• In October, Germany’s ministry of economics withdrew its initial approval of the Buyers’ acquisition of Aixtron’s German assets, reportedly after it was contacted by CFIUS to express concerns about the transaction.
  1. The U.S. is not alone in administering processes for national security reviews of foreign direct investment.
  • Other countries (g., Germany) are implementing or enhancing processes for national security reviews of foreign direct investment, joining a growing list of countries where such regimes are already in place (e.g., the U.S., Canada, France, Australia, China).
  1. CFIUS’s interpretation of “control” is very broad.
  • Under the CFIUS regulations, “control” is defined in functional terms, it need not be exercised, and it need not be exclusive. In practice, CFIUS interprets “control” very broadly.
  • Given Congress’ growing scrutiny of the possibility of de facto “control” that could be exercised in practice by foreign buyers, indicia of control not explicitly addressed in the CFIUS regulations (g., commercial leverage) will continue to impact how CFIUS assesses whether a transaction falls within its jurisdiction (i.e., whether it is a “Covered Transaction”).
  1. Most deals notified to CFIUS are ultimately approved.
  • CFIUS approves most deals that it reviews and rarely refers deals to the President with a recommendation to block the transaction. Historically, approximately 60% of transactions notified to CFIUS received clearance in 30 days; most of the remainder of transactions reviewed by CFIUS clear within an additional 45-day investigation period.

In the current policy and political climate, careful planning for potential CFIUS review of a transaction is essential.  Buyers and sellers alike should independently engage in a strategic CFIUS analysis well in advance of any potential transaction in order to minimize the risk that CFIUS concerns will adversely impact deal feasibility, difficulty and timing, as well as to mitigate a possible vector of reputational risk.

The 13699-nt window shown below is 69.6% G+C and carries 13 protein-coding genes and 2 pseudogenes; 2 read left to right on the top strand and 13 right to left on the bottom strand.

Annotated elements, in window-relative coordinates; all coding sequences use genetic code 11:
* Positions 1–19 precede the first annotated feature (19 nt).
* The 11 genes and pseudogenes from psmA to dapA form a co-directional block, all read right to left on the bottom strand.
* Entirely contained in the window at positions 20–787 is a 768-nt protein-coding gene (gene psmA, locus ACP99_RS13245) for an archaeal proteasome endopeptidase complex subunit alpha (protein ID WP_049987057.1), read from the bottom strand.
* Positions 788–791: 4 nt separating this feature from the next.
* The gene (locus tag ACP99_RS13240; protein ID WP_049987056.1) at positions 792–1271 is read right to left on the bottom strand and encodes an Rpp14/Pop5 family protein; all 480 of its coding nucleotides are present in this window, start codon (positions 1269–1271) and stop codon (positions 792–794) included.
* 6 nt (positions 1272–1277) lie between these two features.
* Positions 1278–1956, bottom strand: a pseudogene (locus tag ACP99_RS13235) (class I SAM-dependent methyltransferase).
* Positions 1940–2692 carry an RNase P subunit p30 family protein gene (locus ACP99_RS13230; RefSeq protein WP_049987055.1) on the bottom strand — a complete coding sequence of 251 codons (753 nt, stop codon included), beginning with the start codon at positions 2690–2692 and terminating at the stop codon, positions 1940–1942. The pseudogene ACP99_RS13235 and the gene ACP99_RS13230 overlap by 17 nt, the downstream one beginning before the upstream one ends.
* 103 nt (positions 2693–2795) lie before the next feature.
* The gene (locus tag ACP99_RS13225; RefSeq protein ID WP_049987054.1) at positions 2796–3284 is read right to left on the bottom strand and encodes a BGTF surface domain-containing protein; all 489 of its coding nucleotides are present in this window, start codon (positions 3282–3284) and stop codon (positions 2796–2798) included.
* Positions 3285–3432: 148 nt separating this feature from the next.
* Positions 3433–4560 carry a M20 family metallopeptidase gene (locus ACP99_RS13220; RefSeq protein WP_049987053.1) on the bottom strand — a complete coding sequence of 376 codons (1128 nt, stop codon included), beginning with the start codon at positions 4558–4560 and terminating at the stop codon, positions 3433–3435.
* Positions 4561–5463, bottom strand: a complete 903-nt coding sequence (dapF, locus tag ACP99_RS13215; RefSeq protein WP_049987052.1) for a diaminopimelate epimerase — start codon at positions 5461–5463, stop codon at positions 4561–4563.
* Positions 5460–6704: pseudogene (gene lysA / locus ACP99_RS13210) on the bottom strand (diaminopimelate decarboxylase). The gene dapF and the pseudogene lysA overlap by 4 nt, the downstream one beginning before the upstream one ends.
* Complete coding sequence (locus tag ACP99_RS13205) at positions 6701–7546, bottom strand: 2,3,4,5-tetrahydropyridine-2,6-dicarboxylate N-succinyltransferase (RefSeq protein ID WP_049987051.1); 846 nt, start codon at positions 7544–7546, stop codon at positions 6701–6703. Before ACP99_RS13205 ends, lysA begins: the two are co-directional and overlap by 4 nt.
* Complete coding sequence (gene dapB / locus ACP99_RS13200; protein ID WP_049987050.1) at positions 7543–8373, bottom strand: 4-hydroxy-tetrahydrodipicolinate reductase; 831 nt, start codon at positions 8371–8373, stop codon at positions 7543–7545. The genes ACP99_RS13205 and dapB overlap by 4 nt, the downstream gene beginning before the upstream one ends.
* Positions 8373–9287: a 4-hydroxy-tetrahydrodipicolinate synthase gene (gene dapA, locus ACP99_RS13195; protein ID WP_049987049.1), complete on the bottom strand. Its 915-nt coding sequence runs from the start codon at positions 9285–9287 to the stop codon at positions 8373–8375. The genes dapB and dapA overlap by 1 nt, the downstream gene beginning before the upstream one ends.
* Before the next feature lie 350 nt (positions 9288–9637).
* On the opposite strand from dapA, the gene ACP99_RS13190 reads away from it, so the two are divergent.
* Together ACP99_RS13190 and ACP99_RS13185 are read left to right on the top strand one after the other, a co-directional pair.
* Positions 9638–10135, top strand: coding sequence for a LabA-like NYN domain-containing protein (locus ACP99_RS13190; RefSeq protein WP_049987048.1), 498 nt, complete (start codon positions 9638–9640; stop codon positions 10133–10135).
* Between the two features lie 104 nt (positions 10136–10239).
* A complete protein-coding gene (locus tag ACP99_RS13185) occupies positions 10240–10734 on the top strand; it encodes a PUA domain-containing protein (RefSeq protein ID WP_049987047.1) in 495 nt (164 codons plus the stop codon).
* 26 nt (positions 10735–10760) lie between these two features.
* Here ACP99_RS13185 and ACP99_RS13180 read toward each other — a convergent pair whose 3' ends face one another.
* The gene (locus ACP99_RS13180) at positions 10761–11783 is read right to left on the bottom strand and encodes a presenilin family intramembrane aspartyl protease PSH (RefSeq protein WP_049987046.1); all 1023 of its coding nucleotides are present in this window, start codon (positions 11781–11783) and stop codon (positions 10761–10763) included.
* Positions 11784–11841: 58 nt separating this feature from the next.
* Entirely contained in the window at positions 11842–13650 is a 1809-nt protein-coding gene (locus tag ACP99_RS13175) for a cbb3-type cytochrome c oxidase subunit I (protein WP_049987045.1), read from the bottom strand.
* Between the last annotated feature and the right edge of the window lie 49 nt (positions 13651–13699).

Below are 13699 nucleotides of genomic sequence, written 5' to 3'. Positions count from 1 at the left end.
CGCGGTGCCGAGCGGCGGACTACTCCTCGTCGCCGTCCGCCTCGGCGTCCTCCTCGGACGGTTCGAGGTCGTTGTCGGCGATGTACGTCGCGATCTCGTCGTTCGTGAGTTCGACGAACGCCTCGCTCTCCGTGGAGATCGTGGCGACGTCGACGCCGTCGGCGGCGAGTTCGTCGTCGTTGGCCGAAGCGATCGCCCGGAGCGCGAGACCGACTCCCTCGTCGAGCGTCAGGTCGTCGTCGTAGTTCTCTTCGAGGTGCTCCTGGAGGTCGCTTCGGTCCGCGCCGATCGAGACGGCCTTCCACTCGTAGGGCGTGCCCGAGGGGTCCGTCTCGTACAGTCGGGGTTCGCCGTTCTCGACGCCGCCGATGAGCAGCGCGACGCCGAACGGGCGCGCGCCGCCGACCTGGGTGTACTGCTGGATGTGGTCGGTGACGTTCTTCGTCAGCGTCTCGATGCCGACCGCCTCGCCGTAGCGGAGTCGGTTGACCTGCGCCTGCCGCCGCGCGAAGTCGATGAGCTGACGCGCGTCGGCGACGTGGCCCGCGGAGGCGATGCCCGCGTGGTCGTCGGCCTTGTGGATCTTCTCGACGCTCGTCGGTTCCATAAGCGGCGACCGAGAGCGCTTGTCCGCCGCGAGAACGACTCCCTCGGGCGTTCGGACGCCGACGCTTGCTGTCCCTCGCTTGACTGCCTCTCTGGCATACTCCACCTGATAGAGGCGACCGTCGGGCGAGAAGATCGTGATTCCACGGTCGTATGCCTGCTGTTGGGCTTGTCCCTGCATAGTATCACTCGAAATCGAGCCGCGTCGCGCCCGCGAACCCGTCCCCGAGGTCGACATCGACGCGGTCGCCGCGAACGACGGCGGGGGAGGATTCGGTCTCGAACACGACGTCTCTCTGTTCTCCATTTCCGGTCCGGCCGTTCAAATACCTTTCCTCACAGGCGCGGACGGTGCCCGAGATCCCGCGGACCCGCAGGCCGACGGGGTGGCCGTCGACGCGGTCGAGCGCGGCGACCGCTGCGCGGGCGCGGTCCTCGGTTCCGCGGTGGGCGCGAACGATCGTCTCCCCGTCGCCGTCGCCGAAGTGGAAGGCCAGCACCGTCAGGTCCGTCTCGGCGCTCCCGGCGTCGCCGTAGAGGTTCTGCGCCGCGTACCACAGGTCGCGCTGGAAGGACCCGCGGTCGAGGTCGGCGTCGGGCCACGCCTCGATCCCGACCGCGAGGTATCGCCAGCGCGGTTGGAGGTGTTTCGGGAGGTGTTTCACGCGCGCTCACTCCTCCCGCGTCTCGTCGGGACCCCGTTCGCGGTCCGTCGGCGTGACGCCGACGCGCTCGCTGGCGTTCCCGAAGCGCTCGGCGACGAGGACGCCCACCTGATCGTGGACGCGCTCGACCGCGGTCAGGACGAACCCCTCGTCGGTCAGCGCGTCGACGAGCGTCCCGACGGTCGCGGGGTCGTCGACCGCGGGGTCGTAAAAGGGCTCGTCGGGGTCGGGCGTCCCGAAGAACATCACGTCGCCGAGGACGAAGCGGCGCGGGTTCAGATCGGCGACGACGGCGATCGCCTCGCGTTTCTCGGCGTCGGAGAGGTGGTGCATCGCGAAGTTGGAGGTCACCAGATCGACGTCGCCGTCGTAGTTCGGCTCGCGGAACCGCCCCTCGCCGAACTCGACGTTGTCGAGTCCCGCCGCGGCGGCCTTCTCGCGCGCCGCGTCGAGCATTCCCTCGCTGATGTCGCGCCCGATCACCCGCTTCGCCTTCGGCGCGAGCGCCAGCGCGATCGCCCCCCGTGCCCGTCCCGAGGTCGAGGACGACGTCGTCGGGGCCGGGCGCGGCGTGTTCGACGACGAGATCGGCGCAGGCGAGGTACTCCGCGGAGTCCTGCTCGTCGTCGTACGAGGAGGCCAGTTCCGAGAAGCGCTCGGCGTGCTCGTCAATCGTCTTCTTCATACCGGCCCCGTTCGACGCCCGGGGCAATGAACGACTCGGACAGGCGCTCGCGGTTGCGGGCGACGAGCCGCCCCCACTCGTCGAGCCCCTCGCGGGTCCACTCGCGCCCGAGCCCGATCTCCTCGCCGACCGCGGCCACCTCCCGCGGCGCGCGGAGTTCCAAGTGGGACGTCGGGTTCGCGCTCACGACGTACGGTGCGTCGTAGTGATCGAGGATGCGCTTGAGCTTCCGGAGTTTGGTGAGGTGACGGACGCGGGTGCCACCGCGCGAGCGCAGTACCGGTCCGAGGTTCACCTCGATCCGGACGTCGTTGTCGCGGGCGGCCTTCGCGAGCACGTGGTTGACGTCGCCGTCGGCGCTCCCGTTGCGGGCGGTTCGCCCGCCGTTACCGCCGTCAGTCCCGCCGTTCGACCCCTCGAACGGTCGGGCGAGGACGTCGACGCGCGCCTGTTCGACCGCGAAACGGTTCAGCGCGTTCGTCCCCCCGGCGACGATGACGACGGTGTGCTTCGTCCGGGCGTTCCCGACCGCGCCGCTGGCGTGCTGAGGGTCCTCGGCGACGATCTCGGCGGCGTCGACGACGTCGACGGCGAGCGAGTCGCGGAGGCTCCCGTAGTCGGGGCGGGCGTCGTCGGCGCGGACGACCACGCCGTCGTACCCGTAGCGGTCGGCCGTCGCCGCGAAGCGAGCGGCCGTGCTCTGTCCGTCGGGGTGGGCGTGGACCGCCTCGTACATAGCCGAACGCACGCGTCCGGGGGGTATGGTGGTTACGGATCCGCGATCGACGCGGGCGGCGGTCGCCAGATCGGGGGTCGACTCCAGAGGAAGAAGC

[1]      50 U.S.C. App. § 2170 (2012).  The first such transaction was blocked by President Obama in July 2012.  Generally, if CFIUS notifies the parties to a transaction that CFIUS intends to recommend to the President that a deal be blocked, the parties will withdraw the filing at such time.

[2]      See U.S. Dep’t of the Treasury, Press Release, Statement on the President’s Decision Regarding the U.S. Business of Aixtron SE (Dec. 2, 2016), https://www.treasury.gov/press-center/press-releases/Pages/jl0679.aspx.

[3]      See U.S. Dep’t of the Treasury, Press Release, Statement on the President’s Decision Regarding the U.S. Business of Aixtron SE (Dec. 2, 2016), https://www.treasury.gov/press-center/press-releases/Pages/jl0679.aspx.

[4]      Letter reprinted by Patrick Frater, U.S. Senator Calls for Further Probe of China’s Wanda, Variety (Dec. 1, 2016), http://variety.com/2016/biz/finance/u-s-senator-calls-for-probe-of-china-wanda-1201930826/.

[5]      See Gordon G. Chang, U.S., EU Say ‘No’ To China Buying The World, Forbes (Oct. 30, 2016), http://www.forbes.com/sites/gordonchang/2016/10/30/u-s-eu-say-no-to-china-buying-the-world/#34f22b3522b8

[6]      U.S.-China Economic Security Review Commission, 114th Cong., 2016 Annual Report to Congress (Nov. 2016), http://origin.www.uscc.gov/sites/default/files/annual_reports/2016%20Annual%20Report%20to%20Congress.pdf.

This post comes to us from Kirkland & Ellis LLP. It is based on the firm’s client update, “President Obama Heeds CFIUS and Blocks Chinese Takeover of German Semiconductor Company,” dated December 6, 2016, and available here.